Trump arrives in Pittsburgh as synagogue victims mourned, protesters gather


Trump arrives in Pittsburgh as synagogue victims mourned, protesters gather

By Jessica Resnick-Ault

PITTSBURGH (Reuters) – U.S. President Donald Trump arrived in Pittsburgh on Tuesday to show support as thousands of mourners attended the first funerals for victims of a mass shooting at the city’s Tree of Life synagogue on the Jewish Sabbath.

The Republican president said he would visit hospitalized police officers and other people wounded in the attack. He will be accompanied by first lady Melania Trump, the White House said.

Earlier, more than 1,800 people from across the United States came to offer condolences to the relatives of David Rosenthal, 54, and Cecil Rosenthal, 59, at Rodef Shalom, another synagogue in the Pennsylvania city, as police officers stood outside.

The two brothers, who lived at a home for people with disabilities, were among the 11 mostly elderly congregants killed on Saturday at the Tree of Life synagogue in the city’s Squirrel Hill neighbourhood.

Services were also held for Jerry Rabinowitz, a 66-year-old family physician, and retiree Daniel Stein, 71.

The crowd of about 2,000 at Rabinowitz’s funeral included nurses in surgical scrubs.

“He was just precious,” said Michele Bucher, a 54-year-old patient of Rabinowitz. “I feel like I’ve lost a father figure — and I have a father.”

Robert Bowers, 46, is accused of storming into the synagogue yelling “All Jews must die!” and opening fire on members of three congregations holding Sabbath prayer services there.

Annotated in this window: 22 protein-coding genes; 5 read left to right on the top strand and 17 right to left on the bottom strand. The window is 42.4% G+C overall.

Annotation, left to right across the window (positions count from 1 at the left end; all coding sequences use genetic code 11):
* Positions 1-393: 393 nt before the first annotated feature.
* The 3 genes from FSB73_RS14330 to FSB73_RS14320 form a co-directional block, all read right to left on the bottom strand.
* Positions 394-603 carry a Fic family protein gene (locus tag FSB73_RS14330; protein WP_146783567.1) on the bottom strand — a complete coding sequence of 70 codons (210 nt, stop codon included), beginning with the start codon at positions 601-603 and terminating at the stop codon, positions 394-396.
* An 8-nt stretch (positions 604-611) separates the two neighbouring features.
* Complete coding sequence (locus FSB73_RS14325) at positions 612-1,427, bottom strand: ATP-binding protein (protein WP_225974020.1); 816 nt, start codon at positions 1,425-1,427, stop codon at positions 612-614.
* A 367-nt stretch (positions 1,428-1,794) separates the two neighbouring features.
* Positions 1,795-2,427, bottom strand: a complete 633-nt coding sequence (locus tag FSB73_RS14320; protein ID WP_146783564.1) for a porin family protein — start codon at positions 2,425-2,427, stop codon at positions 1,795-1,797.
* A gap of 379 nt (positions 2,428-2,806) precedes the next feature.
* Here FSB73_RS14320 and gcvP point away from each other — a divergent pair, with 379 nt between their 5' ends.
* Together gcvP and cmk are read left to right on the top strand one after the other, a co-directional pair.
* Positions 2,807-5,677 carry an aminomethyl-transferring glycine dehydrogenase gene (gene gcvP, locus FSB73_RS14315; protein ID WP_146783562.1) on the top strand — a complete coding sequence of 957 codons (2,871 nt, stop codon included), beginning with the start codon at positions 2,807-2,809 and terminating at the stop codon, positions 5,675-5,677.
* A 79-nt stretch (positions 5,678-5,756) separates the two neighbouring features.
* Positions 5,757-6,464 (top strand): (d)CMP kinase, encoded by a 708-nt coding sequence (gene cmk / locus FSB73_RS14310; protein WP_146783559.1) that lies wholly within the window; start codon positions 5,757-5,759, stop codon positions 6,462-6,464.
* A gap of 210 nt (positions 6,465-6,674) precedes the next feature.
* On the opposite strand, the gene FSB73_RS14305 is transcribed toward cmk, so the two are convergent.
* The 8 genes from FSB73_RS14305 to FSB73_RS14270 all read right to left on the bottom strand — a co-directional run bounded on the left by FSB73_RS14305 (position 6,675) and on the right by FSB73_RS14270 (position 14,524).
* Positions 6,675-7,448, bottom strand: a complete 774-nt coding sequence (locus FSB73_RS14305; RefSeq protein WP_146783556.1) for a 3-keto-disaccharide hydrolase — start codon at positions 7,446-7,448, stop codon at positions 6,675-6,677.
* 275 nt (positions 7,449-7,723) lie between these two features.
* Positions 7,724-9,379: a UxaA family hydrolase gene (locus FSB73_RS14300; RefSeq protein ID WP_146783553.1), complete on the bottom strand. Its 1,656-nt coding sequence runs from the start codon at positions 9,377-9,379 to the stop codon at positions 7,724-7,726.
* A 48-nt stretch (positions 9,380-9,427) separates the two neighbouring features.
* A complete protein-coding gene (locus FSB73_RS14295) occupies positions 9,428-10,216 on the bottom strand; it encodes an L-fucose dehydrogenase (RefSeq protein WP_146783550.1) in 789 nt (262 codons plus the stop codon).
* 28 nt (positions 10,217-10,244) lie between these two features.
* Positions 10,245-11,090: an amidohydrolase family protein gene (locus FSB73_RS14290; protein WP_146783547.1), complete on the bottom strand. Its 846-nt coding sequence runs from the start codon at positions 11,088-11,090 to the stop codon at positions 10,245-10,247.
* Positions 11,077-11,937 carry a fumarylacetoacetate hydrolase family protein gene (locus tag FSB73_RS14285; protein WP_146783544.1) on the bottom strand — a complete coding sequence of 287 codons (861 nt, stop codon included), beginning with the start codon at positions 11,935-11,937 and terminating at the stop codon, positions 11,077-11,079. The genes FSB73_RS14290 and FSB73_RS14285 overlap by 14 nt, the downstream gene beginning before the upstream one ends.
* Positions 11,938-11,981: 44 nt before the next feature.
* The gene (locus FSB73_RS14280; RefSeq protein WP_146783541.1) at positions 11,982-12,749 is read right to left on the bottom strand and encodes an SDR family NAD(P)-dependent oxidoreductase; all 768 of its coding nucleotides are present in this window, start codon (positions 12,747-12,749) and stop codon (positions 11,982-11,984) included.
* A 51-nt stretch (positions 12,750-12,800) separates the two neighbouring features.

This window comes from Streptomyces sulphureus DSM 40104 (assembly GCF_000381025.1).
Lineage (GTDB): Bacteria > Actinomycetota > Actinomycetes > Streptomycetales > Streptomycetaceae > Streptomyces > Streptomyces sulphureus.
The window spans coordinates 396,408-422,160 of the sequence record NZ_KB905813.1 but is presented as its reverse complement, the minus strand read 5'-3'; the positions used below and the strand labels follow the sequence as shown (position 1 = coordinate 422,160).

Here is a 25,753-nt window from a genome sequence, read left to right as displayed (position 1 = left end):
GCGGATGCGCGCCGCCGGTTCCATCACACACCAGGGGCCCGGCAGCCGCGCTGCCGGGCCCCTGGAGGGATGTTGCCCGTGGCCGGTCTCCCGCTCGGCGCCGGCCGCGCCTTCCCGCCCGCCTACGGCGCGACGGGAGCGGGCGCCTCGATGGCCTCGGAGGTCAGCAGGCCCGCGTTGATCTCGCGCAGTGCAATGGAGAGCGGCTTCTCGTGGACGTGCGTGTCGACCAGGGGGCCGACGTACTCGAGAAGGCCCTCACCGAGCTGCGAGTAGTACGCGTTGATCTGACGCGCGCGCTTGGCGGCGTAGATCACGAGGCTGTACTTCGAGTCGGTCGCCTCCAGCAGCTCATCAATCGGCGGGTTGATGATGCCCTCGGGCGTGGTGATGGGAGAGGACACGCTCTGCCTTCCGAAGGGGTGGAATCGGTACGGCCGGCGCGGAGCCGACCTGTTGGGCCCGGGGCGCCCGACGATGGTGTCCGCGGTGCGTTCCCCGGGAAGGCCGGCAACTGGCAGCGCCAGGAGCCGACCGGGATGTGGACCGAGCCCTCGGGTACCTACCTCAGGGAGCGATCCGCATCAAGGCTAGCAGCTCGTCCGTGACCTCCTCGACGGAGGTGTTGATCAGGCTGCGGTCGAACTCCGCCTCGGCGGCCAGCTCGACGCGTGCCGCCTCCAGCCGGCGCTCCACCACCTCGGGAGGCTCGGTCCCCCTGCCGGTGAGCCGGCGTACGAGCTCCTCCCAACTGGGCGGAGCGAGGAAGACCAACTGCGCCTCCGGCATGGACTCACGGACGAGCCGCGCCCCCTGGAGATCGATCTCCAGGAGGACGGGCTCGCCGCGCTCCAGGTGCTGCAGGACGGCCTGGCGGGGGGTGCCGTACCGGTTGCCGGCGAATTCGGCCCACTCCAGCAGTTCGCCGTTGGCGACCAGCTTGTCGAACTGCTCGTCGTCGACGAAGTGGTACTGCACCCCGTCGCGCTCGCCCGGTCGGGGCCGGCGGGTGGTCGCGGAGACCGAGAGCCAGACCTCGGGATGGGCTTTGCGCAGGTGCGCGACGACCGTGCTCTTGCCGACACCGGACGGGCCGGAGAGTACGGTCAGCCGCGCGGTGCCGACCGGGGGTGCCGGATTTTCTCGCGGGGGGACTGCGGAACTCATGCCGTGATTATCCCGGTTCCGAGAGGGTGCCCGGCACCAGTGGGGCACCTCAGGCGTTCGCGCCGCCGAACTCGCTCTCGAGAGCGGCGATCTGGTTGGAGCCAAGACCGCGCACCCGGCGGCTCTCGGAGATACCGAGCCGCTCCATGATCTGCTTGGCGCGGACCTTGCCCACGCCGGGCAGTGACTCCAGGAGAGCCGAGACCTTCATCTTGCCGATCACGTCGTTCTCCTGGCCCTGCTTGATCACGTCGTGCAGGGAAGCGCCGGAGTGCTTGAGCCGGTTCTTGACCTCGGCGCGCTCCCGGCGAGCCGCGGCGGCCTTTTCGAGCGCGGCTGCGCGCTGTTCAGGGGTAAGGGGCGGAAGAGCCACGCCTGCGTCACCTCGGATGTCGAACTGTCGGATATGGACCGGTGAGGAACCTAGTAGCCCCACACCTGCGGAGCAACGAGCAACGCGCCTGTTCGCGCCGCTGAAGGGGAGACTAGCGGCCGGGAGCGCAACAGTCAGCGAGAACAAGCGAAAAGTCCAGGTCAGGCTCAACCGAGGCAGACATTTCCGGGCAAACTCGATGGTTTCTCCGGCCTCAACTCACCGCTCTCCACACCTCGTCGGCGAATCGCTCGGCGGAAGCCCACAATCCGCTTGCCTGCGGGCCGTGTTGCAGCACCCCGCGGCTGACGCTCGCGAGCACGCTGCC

A federal judge on Monday ordered Bowers held without bail.

The attack – which the Anti-Defamation League (ADL) has described as the deadliest targeting Jews in U.S. history – has heightened a national debate over Trump’s rhetoric, which critics say has contributed to a surge in white nationalist and neo-Nazi activity.

The Trump administration has rejected the notion that he has encouraged far-right extremists who have embraced him.

Trump’s visit comes just seven days before elections that will determine the balance of power in Congress between the Republican and Democratic parties. The Republicans currently control both the Senate and the House of Representatives.

(Additional reporting by Barbara Goldberg in New York and Susan Cornwell and Richard Cowan in Washington; Writing by Bill Tarrant; Editing by Jonathan Oatis)

This story has not been edited by Firstpost staff and is generated by auto-feed.





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